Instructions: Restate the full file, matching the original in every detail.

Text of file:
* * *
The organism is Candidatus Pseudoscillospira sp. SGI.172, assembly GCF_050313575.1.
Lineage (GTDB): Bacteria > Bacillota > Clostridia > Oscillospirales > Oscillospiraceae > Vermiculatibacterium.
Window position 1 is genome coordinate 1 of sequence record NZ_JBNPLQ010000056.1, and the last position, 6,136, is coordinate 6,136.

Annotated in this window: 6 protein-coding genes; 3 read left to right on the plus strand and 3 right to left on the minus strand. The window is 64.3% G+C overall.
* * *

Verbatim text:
The organism is Candidatus Pseudoscillospira sp. SGI.172, assembly GCF_050313575.1.
Lineage (GTDB): Bacteria > Bacillota > Clostridia > Oscillospirales > Oscillospiraceae > Vermiculatibacterium.
Window position 1 is genome coordinate 1 of sequence record NZ_JBNPLQ010000056.1, and the last position, 6,136, is coordinate 6,136.

Annotated in this window: 6 protein-coding genes; 3 read left to right on the plus strand and 3 right to left on the minus strand. The window is 64.3% G+C overall.